Aquaculture’s battle for space

Published on
June 22, 2010

The future of seafood is aquaculture and the future of aquaculture is offshore, delegates were told at last week’s Offshore Mariculture 2010 conference in Dubrovnik, Croatia.

This biennial event, which pulls together producers, suppliers, scientists and many other stakeholders, has, since its inception, been an arena of fierce debate. In Dubrovnik, it quickly became apparent that the fish farming industry had evolved dramatically since the conference’s last gathering in Alicante, Spain, in 2008. Space rather than feed availability and conversions or NGO interference has seemingly become the biggest hindrance to the growth of aquaculture.

Arne Fredheim, director of the Center for Research-based Innovation in Aquaculture Technology and Research (Create), highlighted the amount of fish used in fishmeal for farmed species such as Atlantic salmon, sea bass and sea bream is falling, a fact that has gone some way to appeasing critical environmental bodies.

But there is a shortage of land available to freshwater farming, he acknowledged.

A similar problem exists with “best use of space” in inshore areas, with tourism, energy companies, seafood producers and other industries all vying for the same waters. In Norway, for example, because of the country’s long geographical landscape and relatively small population, one would think it wouldn’t be a problem getting permission to set up new near-shore farm sites. But it’s very hard to accomplish, confirmed Fredheim.

“It’s a growing war. Farmers don’t just want space, they want the best space,” said Fredheim, adding that same applies to all other interested parties and stakeholders throughout the world. “The future for this type of production therefore has to be offshore marine aquaculture.”

Croatia was a particularly fitting choice of venue for this conference. The Mediterranean country, with its fjord-like coastline, is internationally renowned for its successful spatial planning policy. But the relationship between the aquaculture and tourism industries has become increasingly frayed in recent years.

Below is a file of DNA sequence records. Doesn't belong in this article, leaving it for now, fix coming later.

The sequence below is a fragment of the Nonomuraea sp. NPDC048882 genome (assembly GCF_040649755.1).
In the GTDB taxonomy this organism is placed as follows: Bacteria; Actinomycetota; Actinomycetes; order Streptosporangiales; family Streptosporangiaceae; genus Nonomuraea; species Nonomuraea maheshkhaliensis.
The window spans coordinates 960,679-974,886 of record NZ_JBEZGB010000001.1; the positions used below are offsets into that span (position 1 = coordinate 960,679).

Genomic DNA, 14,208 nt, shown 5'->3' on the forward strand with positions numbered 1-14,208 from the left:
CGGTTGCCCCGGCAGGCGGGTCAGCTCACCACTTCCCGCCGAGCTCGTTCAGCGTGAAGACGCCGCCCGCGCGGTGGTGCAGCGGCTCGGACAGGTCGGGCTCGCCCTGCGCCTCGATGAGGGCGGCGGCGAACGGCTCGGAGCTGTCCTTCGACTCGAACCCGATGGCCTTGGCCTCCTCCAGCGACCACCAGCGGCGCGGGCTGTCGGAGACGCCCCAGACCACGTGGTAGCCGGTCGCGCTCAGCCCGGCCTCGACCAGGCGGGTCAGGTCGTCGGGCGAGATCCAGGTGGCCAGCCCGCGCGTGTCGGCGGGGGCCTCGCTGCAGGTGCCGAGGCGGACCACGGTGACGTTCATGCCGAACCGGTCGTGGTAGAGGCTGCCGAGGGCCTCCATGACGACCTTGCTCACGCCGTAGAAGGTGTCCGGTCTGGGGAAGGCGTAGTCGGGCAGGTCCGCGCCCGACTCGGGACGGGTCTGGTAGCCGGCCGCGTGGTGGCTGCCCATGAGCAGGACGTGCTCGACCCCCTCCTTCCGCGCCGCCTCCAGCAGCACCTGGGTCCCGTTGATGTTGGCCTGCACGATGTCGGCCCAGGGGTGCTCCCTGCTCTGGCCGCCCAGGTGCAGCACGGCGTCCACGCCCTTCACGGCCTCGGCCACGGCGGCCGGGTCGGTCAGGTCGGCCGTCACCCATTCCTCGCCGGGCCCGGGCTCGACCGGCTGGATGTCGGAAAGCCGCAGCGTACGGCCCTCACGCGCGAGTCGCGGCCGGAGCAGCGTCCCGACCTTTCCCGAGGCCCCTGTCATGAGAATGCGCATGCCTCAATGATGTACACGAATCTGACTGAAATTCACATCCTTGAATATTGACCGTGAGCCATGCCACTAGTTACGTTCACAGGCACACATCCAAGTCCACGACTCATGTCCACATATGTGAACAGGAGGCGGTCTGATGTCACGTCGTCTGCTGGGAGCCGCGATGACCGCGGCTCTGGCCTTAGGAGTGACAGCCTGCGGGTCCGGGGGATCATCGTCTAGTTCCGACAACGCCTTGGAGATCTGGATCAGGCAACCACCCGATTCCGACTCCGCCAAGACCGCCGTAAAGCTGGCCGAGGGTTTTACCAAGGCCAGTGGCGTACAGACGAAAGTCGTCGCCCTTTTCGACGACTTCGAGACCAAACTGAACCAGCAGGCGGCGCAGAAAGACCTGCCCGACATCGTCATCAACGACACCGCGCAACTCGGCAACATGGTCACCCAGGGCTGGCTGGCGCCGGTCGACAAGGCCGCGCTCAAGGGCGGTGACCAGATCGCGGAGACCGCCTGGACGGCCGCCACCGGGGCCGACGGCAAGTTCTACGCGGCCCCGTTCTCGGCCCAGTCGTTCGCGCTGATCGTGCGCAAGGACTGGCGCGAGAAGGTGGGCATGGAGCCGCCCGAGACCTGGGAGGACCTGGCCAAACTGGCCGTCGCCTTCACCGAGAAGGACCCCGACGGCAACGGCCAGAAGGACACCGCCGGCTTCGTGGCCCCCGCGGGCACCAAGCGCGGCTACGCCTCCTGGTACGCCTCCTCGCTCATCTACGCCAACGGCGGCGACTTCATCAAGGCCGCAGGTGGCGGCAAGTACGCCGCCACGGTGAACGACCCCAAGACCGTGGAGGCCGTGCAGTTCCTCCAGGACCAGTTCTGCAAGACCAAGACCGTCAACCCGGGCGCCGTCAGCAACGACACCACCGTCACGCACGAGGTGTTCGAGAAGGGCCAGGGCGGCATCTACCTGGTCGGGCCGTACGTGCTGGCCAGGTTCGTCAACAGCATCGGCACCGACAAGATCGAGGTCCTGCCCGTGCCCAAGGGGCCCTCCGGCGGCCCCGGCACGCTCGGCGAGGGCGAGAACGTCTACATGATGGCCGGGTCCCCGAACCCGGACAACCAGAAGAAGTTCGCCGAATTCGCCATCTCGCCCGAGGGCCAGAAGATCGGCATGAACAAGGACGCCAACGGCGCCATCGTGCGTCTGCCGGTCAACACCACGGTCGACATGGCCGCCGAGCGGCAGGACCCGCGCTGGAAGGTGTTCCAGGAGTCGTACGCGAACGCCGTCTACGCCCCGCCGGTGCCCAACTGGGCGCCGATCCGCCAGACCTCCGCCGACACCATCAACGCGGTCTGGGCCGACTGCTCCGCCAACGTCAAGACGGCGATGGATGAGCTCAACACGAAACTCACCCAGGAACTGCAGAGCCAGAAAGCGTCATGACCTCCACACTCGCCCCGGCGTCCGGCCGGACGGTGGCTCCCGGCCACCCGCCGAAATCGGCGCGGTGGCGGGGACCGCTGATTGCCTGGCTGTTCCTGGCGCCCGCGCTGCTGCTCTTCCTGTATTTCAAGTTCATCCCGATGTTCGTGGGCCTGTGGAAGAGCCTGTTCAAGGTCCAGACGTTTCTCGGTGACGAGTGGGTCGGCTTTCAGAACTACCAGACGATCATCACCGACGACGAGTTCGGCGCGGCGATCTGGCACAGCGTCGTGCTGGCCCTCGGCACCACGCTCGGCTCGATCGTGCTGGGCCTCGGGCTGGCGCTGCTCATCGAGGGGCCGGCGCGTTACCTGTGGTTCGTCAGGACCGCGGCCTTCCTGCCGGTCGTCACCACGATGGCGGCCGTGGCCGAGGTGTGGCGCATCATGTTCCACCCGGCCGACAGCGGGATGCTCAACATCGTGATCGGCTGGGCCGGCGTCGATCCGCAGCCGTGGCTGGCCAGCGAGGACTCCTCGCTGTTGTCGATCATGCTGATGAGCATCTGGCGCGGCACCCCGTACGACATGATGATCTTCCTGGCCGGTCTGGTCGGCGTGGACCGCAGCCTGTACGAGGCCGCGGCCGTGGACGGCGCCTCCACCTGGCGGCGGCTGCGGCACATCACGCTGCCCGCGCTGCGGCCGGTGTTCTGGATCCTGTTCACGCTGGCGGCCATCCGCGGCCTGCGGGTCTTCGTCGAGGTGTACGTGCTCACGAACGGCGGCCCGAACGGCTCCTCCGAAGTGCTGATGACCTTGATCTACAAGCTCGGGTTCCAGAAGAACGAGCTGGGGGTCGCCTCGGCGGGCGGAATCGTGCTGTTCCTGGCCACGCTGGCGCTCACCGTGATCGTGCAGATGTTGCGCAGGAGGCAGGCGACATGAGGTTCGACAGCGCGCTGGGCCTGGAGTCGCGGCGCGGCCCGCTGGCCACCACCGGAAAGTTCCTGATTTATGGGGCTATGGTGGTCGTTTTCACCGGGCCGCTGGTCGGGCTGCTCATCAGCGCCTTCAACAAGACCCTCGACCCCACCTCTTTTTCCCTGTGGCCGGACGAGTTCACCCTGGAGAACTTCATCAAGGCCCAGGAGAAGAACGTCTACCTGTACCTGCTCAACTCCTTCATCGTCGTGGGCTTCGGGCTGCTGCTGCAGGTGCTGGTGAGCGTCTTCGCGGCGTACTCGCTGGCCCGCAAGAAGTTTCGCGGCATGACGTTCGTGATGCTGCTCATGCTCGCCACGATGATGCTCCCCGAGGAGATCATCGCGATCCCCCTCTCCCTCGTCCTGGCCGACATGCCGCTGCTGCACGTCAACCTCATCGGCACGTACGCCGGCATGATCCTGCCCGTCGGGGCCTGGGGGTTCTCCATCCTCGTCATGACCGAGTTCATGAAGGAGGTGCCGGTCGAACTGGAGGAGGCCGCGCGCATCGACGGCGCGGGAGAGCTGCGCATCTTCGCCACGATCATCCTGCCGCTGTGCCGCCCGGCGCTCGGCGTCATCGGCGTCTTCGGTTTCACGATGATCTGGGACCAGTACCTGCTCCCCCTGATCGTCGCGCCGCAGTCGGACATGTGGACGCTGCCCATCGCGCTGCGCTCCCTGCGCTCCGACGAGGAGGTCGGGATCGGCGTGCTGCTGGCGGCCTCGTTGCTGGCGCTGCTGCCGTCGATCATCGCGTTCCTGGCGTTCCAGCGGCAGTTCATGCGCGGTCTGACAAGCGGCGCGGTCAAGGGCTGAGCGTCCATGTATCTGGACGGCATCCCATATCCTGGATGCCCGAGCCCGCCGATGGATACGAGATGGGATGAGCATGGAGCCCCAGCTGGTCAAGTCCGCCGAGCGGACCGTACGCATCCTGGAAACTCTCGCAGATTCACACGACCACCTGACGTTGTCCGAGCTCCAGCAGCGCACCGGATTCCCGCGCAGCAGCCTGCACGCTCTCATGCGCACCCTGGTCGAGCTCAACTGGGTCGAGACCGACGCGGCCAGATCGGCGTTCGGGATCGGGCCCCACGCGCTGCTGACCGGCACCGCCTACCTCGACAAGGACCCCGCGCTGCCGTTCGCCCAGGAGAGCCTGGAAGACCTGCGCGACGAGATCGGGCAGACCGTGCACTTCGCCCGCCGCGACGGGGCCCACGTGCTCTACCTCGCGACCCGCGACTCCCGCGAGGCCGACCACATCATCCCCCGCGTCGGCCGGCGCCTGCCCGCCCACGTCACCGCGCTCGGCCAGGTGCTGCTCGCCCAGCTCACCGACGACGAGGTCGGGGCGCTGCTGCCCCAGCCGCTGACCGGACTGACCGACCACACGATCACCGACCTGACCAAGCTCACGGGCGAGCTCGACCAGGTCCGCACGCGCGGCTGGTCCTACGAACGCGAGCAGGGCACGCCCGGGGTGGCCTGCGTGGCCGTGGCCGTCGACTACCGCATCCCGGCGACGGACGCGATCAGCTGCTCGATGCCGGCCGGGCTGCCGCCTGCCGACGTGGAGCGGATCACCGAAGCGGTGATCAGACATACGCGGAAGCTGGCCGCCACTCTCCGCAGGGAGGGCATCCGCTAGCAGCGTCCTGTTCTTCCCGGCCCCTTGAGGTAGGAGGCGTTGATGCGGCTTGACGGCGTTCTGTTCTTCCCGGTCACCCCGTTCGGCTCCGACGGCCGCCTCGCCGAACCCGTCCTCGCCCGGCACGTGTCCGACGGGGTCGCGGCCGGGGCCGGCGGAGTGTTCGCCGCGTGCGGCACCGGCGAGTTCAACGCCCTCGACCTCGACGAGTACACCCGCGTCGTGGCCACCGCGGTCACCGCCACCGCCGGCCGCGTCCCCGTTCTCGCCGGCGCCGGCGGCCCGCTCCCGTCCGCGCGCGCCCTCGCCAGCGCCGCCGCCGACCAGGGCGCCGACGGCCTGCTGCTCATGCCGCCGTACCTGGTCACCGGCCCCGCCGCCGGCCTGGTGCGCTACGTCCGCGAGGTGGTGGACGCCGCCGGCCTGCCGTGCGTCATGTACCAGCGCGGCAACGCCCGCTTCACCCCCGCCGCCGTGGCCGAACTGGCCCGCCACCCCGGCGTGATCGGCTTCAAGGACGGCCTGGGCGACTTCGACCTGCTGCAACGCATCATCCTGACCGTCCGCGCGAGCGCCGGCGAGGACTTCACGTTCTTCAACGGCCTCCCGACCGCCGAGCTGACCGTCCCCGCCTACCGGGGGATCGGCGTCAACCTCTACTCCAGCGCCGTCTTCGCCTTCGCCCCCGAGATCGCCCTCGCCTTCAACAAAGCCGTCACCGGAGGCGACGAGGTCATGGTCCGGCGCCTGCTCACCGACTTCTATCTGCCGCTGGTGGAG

As a result of the rapid growth of tourism, many Croatian producers have run out of available space close to their coastline and are finding themselves forced to look further offshore. There are a lot of positive aspects to commercial offshore activities, including possible increased productivity and high levels of quality, less environmental impacts and less chance of disease outbreaks.

Slowly but surely, there’s industry movement and successful offshore farms are breaking through. Notable operations now exist in Hawaii, the Bahamas and Turkey.

But what of the costs associated with locating deeper at sea? There’s no escaping that offshore production remains more expensive than inshore farming, even without factoring in the latest state-of-the-art cage models.

Fredheim suggested offshore aquaculture is not just about new technology. It has to be user-friendly and cost-effective or no commercial fish farmer will buy into it, he said. There has perhaps been too much focus on “creating an offshore revolution” by looking at new species, new equipment and new farming programs, he added.

“That is too much of a risk,” said Fredheim. “Instead the industry should be looking to evolve step by step. And a lot of existing technology is suitable for offshore.”

Looking further ahead, and factoring in both the planet’s growing population and the rising demand for seafood, can producers afford not to be looking to the horizon? Certainly the consensus at this conference was that they couldn’t.

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Contributing Editor reporting from London, UK

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